Case study:

Analysing a large trace

The problem:

A CAD engineer customer of an EDA vendor ran a trace in Breeze but had to stop it with “kill -9” because it appeared to have hung. The vendor did a “ps -fu $USER –forest” to see the process tree and there was nothing left running under the trace_program.sh, but it remained active for a long time. The resulting trace directory was more than 5GB in size.

So the question from the vendor is: did the trace go wrong somehow? As they can’t export that much data from the customer network for analysis, is there anything they can do to validate that the traces are OK first?

The solution:

Breeze does a lot of processing outside of the normal set of processes so it may be it was still finishing things off when it was killed, but that shouldn’t matter. If it was a long trace with a lot of dependencies then the trace file could get that big, but that is unusual.

We’ve found that some semiconductor companies that are known for having very complex scripted flows have traces that run to several gigabytes. As such, you can choose to import just the top level trace file – this option pops up when you start to import the trace.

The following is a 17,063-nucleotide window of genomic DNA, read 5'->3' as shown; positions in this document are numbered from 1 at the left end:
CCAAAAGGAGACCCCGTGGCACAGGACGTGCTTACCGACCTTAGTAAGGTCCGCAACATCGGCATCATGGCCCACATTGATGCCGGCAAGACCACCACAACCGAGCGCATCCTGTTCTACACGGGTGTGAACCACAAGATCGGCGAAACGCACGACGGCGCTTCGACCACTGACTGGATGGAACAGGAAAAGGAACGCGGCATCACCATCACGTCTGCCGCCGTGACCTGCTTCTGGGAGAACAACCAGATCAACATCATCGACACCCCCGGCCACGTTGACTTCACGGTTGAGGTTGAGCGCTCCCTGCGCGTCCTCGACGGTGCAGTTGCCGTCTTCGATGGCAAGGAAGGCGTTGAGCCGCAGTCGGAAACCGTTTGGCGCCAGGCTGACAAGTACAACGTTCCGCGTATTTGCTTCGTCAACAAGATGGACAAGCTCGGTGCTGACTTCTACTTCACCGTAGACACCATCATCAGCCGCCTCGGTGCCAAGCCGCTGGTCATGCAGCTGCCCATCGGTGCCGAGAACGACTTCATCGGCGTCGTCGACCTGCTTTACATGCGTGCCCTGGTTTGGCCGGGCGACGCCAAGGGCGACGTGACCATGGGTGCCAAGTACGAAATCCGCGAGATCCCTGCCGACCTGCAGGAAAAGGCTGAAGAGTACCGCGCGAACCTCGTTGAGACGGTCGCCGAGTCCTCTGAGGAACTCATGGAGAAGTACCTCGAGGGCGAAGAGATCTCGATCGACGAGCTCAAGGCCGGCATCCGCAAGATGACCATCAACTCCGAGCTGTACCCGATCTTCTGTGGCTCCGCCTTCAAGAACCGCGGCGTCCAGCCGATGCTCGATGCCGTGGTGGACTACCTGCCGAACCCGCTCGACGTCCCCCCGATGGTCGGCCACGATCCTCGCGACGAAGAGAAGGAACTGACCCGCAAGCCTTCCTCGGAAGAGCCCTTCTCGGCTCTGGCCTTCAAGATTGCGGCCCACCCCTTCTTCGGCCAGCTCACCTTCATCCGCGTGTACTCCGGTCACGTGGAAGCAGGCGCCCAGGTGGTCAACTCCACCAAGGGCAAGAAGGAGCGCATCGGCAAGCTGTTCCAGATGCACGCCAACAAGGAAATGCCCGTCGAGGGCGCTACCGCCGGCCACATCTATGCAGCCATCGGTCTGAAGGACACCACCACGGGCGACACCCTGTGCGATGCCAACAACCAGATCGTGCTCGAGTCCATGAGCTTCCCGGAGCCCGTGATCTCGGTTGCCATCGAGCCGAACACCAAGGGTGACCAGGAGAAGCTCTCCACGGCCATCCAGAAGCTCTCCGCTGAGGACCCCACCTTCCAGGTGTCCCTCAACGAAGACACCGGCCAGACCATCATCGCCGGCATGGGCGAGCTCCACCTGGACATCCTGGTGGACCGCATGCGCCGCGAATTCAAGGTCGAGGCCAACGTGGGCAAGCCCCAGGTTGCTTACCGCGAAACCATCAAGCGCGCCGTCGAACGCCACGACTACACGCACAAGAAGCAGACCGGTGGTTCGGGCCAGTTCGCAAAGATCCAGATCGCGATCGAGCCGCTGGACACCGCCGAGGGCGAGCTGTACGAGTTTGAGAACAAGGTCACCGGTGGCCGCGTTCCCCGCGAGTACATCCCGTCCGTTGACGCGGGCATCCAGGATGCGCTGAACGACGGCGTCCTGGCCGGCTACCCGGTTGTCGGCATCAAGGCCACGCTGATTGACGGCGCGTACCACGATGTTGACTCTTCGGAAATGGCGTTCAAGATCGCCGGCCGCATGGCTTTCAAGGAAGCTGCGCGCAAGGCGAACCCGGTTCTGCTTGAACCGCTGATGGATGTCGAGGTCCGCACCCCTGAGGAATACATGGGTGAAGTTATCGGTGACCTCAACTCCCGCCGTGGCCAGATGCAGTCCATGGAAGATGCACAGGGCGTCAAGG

Once you have worked out which program is of interest you can then make a copy of the trace that contains just the top level trace file (called ‘trace’) then the sub directories of the trace contain trace files for a particular process. They are named and organised by process ID.

The result:

The particular customer’s company has some incredibly wrapper-heavy flows. Although the sheer size of the file made Breeze a little slow to operate, the vendor was able to show clearly enough that the test jobs were launched satisfactorily by its tools, so was in a good position to engage with the CAD engineer to find the issue. It turned out that the jobs were exceeding an allocated memory limit and were being killed brutally with no warning nor record of the reason.